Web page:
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Endoscopy
September 23rd, 2015

From concept to reality


Drew-ShembreThe EchoTip ProCore® High Definition Ultrasound Biopsy Needle introduced by Cook Medical has become a game changer for gastrointestinal physicians and their patients. With a hollowed-out notch at the tip, the device allows clinicians to potentially retrieve larger tissue samples from hard-to-reach regions using minimally invasive endoscopic ultrasound procedures.

The story behind the launch of the EchoTip ProCore illustrates the power of collaboration between physicians and medical device development teams. The new innovation began as many breakthroughs do – with a problem. Previous needle designs had made it hard for GI practitioners to acquire sufficient tissue for diagnosis. They often found themselves making multiple needle passes or resorting to more invasive techniques.

But Drew Schembre, MD, Chief of gastroenterology at Seattle’s Swedish Medical Center, had an idea. By removing part of the needle wall and adding a cutting edge angled backward, it might be possible to collect more tissue as the needle was pulled past the site to be sampled.

Concept-to-Reality-1

During a medical conference, Schembre shared simple, hand-drawn sketches of what he had in mind with his local Cook sales rep, Leslie. It was the beginning of a collaborative relationship between Schembre and Cook that has since benefitted thousands of patients around the world – producing improved cytological yields in less passes potentially leading to faster and more consistent diagnoses.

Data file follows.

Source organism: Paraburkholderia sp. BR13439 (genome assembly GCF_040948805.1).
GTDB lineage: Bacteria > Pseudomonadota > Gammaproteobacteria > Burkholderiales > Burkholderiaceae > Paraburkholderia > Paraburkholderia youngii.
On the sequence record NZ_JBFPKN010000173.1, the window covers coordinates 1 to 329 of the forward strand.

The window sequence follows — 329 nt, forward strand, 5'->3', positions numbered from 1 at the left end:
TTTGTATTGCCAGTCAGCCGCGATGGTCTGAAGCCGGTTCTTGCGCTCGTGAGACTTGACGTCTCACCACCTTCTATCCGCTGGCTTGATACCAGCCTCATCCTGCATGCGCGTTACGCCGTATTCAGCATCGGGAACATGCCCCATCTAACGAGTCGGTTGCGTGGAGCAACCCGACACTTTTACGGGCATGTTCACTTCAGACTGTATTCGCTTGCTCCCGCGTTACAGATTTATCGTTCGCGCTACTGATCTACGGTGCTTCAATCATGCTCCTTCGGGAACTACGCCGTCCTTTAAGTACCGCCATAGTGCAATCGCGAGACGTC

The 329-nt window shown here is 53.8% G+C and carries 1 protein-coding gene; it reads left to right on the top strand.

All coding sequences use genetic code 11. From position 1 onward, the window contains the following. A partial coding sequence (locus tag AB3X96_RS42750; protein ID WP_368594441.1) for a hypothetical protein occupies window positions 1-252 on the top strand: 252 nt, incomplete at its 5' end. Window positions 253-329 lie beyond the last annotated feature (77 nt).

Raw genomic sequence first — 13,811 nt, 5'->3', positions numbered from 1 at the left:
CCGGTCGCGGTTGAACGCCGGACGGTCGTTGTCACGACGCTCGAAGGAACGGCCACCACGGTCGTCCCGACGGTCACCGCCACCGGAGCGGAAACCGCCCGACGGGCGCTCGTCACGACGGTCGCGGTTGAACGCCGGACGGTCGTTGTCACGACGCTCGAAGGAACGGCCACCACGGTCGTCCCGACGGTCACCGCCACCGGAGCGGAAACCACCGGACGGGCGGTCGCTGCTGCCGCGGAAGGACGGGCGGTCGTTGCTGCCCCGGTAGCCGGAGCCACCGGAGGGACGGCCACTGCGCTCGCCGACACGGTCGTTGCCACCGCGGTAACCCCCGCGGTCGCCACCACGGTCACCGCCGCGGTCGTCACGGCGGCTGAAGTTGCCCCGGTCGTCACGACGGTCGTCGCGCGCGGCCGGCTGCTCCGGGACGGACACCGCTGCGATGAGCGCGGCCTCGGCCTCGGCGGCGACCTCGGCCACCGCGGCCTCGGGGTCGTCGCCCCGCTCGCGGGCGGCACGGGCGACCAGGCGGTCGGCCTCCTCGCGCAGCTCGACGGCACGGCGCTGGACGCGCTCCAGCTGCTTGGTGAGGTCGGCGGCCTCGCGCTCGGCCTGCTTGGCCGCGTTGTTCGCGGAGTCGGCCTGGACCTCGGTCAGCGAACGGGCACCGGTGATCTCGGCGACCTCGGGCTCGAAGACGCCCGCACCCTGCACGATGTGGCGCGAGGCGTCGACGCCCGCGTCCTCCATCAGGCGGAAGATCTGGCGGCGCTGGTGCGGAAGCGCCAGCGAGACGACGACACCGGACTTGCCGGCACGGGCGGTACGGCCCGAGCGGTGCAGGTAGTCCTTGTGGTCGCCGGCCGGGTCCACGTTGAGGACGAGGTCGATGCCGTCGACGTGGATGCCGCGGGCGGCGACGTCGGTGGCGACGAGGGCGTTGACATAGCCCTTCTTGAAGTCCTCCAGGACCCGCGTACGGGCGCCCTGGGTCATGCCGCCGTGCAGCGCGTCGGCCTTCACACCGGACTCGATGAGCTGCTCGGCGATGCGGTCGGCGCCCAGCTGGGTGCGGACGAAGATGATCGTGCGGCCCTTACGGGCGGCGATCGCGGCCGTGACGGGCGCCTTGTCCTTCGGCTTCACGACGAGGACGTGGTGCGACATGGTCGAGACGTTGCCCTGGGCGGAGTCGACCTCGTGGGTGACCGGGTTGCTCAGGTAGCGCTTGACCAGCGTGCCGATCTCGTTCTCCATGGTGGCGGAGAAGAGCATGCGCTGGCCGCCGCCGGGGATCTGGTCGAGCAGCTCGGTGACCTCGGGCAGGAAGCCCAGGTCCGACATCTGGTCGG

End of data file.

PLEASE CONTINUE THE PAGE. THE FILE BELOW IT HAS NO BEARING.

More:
Concept-to-Reality-2

Dr. Schembre made his prototype from 2-inch PVC.

Concept-to-Reality-3

Final EchoTip ProCore design (22 gauge).

A multidisciplinary team of Cook specialists worked with Schembre to bring the new needle design to life, from research and development engineers to product managers. Their first step was to create a working prototype. Schembre gave the new needle a test run on a rudimentary anatomy model he fashioned from chicken, PVC pipe and a bucket of water. It appeared to perform precisely as he predicted, clearing the way for refined prototypes and eventually bringing the EchoTip ProCore to market to perform many successful procedures.

Schembre is gratified to see how his “aha” moment has benefitted physicians and their patients, and he credits the collaborative support he received from Cook with its success. “They welcome input from the clinician community using devices on a daily basis,” he says. “They have always believed end users can have good insights into how to build a better mousetrap,”

To read more of the story behind the launch of EchoTip ProCore, see the “Innovation through Collaboration” article in our Channel newsletter.

Dr. Schembre is a paid consultant to Cook Medical regarding the research and development of medical devices.